Edward E. Baptist

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[Cross-posted from New Books in American Studies] An unflinching examination of the trauma, violence, opportunism, and vision that combined to create the empire for slavery that was the Old South, Ed Baptist‘s new book The Half Has Never Been Told: Slavery and the Making of American Capitalism (Basic Books, 2014) challenges popular conceptions of that region that imagine it as a land of proud men, genteel ladies, and an antiquated, inefficient system of labor. The slavery that Baptist uncovers is dynamic, relentless, brutal, and extremely profitable. Surviving it, he shows, was an impressive accomplishment all its own. And its role in driving the development of American capitalism in the formative years of the republic raises troubling questions about the legacy of slavery in contemporary times.

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Gabriel SolisThelonious Monk Quartet with John Coltrane at Carnegie Hall

September 7, 2014

[Cross-posted from New Books in Jazz] On November 29, 1957, Dizzy Gillespie, Billie Holliday, Zoot Sims, Chet Baker, Sonny Rollins, and a multi-talented young R&B player who played jazz that night, Ray Charles, and others played a benefit concert for the Morningside Recreation Center at Carnegie Hall.  Almost a half a century later, these recordings, intended to [...]

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Bruce AckermanWe the People: Volume 3: The Civil Rights Revolution

August 2, 2014

[Cross-posted from New Books in Law] Bruce Ackerman is the Sterling Professor of Law and Political Science at Yale University. His book, We the People, Volume 3: The Civil Rights Revolution (Harvard UP, 2013) fills out the constitutional history of America’s “Second Reconstruction” period and makes a powerful argument that traditional understandings of the constitutional canon must be expanded to accurately [...]

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Toby GreenThe Rise of the Trans-Atlantic Slave Trade in Western Africa, 1300-1589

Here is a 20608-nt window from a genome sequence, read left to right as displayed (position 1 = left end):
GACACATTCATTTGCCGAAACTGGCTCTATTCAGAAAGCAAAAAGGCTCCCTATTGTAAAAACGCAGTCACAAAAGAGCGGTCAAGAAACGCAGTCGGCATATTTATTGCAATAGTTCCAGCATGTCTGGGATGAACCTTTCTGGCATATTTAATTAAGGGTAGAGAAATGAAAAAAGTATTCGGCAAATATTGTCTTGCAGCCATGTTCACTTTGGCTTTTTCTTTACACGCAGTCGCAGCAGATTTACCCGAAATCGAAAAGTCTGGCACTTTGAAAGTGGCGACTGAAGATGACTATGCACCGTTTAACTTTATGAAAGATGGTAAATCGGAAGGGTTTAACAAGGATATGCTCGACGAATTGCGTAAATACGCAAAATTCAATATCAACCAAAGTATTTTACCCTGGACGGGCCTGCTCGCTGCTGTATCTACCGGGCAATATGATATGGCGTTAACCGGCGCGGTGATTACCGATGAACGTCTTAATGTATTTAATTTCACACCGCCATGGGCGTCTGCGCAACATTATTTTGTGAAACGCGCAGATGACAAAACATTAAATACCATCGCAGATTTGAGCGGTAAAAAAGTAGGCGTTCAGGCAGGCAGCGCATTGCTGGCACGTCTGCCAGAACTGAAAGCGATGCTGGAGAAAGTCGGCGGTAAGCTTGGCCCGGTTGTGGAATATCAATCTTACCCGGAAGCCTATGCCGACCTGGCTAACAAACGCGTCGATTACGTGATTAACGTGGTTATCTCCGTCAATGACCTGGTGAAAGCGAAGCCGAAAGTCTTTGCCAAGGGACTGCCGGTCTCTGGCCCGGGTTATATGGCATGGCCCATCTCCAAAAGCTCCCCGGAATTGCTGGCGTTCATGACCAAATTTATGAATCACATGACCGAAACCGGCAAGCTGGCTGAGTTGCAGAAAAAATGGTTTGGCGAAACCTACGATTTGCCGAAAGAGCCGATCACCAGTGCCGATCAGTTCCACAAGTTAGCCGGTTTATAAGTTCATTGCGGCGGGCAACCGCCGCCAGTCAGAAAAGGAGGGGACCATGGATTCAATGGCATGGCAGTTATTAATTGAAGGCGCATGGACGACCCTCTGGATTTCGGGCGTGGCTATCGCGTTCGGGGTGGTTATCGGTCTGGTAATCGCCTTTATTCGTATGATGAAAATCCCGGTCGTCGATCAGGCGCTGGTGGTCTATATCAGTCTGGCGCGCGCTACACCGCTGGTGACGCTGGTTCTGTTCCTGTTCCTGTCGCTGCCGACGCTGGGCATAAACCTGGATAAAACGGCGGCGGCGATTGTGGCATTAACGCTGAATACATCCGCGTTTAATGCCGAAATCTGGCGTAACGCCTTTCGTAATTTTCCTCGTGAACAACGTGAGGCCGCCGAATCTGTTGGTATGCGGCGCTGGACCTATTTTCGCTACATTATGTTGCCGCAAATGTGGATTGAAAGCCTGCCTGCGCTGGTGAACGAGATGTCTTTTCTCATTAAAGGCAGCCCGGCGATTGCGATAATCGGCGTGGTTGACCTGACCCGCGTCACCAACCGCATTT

July 30, 2014

[Cross-posted from New Books in History] Slavery was pervasive in the Ancient World: you can find it in Mesopotamia, Egypt, Greece, and Rome. In Late Antiquity , however, slavery went into decline. It survived and even flourished in the Byzantine Empire and Muslim lands, yet it all but disappeared in Medieval Western and Central Europe. Then, [...]

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Lorena TurnerThe Michael Jacksons

July 23, 2014

[Cross-posted from New Books in Pop Music] During his lifetime, Michael Jackson became a global icon.  Michael Jackson was beloved by millions; his journey began as he became  a boy star with The Jackson Five and it culminated with his being crowned the King of Pop, While some of the controversy of his later years along [...]

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Abigail PerkissMaking Good Neighbors: Civil Rights, Liberalism and Integration in Postwar Philadelphia

July 16, 2014

[Cross-posted from New Books in History] Sitting in my home office this morning, I’ve periodically looked up from my computer screen and out the window to see who the dog is barking at. Sometimes it’s a young mother pushing a stroller, sometimes an older man walking his dogs, occasionally a young woman jogging. Regardless of [...]

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Robert E. Gutsche Jr.A Transplanted Chicago: Race, Place and the Press in Iowa City

July 1, 2014

[Cross-posted from New Books in Journalism] The city of Iowa City’s website promotes its “small-town hospitality” and its focus on “culture.” But a closer look at Iowa City, home to 70,000 and the University of Iowa, reveals a community trying to redefine itself as urban African-Americans relocate to the area. This is the focus of Robert E. [...]

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Ian Haney LopezDog Whistle Politics: How Coded Racial Appeals Have Reinvented Racism and Wrecked the Middle Class

June 30, 2014

[Cross-posted from New Books in Political Science] Ian Haney Lopez is the author of Dog Whistle Politics: How Coded Racial Appeals Have Reinvented Racism & Wrecked the Middle Class (Oxford UP 2014). He is the John H. Boalt Professor of Law at the University of California, Berkeley, and on the Executive Committee of the Thelton E. Henderson Center for [...]

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Luke E. HarlowReligion, Race and the Making of Confederate Kentucky, 1830-1880

June 26, 2014

[Cross-posted from New Books in History] Luke E. Harlow, Religion, Race and the Making of Confederate Kentucky, 1830-1880 (Cambridge University Press, 2014) examines the role of religion, and more specifically, conservative evangelical Protestant theology, in the struggle over slavery and abolition in a crucial period of American history. The book makes an impressive case that we cannot really [...]

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David WilliamsI Freed Myself: African American Self-Emancipation in the Civil War Era

June 5, 2014

[Cross-posted from New Books in History] Lincoln was very clear–at least in public–that the Civil War was not fought over slavery: it was, he said, for the preservation of the Union first and foremost. So it’s not surprising that when the conflict started he had no firm plan to emancipate the slaves in the borderland or Southern [...]

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